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  • Women’s Refugee Commission to Participate in Hearing on the Recognition of Refugees and Stateless Persons in the Americas

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    Mexico City, Mexico – Next week, September 6, 2017 at 11:30am-12:30pm local time to Mexico City, the Inter-American Commission on Human Rights will hold a hearing on the “Legal and judicial process for the recognition of refugees and stateless persons in the Americas.” The Women’s Refugee Commission has been invited to participate along with Human Rights Watch (HRW) and Human Rights First (HRF).

    Women’s Refugee Commission Condemns ICE Enforcement Actions Against Women and Children, Victims of Domestic Violence, Sexual Assault and Human Trafficking

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    Washington, DC - On July 10, 2017, Thomas Homan, the acting Director of Immigration and Customs Enforcement (ICE) responded to a letter from 563 organizations that support domestic violence, sexual assault, and human trafficking victims explaining how the administration’s executive orders on immigration and the Department of Homeland Security’s (DHS) February 20, 2017 implementation memos fail to protect immigrant victims of crime, reduce the likelihood of immigrant victims or witnesses reporting crimes, empower traffickers and abusers, contravene existing protections afforded by law, and create unprecedented fear for vulnerable women and children.

    Women’s Refugee Commission Responds to Asylum Reform and Border Protection Act

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    Act would heighten standards for asylum, endangering women and children fleeing harm in home countries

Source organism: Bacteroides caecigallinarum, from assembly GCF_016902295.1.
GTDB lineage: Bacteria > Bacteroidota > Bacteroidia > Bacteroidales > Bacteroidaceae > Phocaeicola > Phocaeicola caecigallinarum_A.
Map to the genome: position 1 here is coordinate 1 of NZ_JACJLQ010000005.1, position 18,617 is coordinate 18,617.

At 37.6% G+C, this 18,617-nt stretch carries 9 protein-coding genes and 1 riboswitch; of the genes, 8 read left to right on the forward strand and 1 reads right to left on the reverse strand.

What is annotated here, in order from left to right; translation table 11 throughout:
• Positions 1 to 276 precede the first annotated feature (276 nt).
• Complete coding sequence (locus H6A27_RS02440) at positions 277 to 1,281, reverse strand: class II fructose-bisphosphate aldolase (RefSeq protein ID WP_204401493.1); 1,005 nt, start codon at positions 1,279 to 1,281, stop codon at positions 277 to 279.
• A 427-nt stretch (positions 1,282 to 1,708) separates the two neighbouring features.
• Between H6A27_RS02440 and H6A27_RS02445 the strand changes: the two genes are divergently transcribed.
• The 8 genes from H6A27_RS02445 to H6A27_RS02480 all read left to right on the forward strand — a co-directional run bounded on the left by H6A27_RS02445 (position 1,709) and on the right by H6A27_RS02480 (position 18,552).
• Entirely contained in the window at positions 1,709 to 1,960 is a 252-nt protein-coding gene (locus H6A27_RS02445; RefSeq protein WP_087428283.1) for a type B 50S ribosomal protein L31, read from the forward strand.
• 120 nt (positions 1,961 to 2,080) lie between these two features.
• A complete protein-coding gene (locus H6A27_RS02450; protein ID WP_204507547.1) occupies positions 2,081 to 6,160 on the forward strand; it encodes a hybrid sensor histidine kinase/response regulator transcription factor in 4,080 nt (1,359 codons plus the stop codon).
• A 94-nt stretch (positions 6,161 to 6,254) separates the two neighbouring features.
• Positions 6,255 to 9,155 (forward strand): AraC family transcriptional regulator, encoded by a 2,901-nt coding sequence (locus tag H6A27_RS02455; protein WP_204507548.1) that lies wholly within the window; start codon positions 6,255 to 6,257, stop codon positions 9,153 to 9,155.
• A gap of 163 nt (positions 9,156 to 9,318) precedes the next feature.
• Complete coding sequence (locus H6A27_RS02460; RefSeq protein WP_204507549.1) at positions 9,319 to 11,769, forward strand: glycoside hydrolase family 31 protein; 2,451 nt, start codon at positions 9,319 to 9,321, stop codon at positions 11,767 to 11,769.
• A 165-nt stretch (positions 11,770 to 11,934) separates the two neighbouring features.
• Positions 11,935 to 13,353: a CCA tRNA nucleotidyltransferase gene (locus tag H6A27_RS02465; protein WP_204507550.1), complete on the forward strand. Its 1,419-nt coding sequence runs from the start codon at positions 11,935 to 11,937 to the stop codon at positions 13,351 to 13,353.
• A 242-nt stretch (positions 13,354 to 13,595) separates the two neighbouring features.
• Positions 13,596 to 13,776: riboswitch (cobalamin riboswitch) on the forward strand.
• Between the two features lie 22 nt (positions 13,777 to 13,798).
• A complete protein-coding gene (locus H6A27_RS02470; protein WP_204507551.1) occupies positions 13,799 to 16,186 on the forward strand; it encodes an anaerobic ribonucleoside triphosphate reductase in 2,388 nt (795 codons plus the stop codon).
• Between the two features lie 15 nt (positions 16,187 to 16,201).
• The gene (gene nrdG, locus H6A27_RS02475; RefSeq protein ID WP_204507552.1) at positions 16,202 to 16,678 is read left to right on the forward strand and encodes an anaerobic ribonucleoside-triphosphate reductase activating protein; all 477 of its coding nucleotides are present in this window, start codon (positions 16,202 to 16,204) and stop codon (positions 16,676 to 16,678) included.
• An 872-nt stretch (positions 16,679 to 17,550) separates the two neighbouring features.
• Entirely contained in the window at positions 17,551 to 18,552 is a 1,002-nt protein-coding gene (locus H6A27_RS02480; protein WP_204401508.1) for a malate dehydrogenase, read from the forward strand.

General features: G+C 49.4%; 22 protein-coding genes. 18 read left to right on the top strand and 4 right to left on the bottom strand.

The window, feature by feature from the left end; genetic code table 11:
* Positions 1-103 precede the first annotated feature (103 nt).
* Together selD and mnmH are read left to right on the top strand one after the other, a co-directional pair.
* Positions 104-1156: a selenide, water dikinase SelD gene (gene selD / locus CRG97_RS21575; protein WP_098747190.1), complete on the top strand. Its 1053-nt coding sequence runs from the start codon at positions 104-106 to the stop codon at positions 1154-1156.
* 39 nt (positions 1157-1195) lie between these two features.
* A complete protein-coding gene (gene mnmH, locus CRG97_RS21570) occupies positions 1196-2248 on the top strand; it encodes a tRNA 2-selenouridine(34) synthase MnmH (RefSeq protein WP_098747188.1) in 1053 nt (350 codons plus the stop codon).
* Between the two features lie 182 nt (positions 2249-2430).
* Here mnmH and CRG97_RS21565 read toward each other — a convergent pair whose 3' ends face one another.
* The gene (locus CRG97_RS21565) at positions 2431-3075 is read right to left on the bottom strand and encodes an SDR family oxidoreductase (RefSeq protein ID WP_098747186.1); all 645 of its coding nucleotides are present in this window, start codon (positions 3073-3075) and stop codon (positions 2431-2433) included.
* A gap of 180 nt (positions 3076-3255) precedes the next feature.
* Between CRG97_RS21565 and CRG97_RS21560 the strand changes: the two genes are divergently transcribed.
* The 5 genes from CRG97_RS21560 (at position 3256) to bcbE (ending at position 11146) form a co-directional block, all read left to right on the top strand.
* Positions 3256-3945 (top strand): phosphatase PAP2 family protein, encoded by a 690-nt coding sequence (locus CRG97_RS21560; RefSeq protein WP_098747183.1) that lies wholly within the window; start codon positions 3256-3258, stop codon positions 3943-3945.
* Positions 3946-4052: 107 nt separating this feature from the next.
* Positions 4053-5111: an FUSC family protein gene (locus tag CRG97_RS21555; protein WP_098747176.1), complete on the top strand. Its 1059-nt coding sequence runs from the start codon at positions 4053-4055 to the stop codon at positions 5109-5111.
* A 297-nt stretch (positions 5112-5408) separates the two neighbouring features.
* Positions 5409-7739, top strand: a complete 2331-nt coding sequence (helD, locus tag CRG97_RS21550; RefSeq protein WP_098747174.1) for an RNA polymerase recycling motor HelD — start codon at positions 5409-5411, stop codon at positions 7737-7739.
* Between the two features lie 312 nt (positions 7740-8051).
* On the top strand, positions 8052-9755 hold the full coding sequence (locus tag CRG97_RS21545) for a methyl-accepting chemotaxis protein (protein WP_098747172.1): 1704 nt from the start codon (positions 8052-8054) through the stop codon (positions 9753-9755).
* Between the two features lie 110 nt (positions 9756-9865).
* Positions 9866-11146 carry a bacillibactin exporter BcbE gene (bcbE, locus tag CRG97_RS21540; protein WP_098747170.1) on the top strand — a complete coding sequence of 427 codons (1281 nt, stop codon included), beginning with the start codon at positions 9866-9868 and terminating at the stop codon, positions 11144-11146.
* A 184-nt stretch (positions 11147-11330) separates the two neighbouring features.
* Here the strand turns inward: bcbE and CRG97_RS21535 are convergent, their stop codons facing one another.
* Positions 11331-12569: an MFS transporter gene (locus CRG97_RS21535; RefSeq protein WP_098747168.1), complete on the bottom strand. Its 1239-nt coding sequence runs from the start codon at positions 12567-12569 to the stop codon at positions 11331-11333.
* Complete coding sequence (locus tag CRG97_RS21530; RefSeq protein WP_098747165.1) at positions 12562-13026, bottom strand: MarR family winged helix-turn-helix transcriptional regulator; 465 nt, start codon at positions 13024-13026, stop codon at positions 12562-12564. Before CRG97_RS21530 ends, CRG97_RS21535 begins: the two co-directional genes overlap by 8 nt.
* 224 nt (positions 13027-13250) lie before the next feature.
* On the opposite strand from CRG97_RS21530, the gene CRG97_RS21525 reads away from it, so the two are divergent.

Washington, DC - Yesterday, the House Judiciary Committee passed H.R. 391, the “Asylum Reform and Border Protection Act,” a bill now sponsored by Rep. Johnson (R-LA). The bill includes countless harmful provisions that make it more difficult for asylum seekers, particularly women and children fleeing gender-based and gang violence, to access asylum or find protection in the United States. The bill severely limits access to the asylum process for those who seek protection at our borders, heightening the threshold for an initial interview that an individual would have to meet before they are even allowed to proceed with an asylum claim. Asylum seekers who do establish a possibility of a fear of return would be far less likely to be released from detention on parole and would instead face prolonged detention in remote detention centers with little access to legal counsel as they navigate their case. The bill includes numerous other provisions that would also dramatically limit access to protection and justice for those seeking protection in the United States.

    Women’s Refugee Commission Responds to Judge Watson’s Ruling on Travel Ban

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    Washington, DC - On Thursday, U.S. District Judge Derrick Watson in Honolulu, Hawaii ruled that President Donald Trump's interpretation of  “ close familial relationship” was too narrow and that the temporary ban on travelers from six Muslim-majority countries cannot be implemented to bar grandparents and other relatives of United States citizens from entering the country, according to Reuters. This interpretation stemmed from Trump's March 6th executive order banning travelers from Iran, Libya, Somalia, Sudan, Syria and Yemen for 90 days, and refugees for 120 days.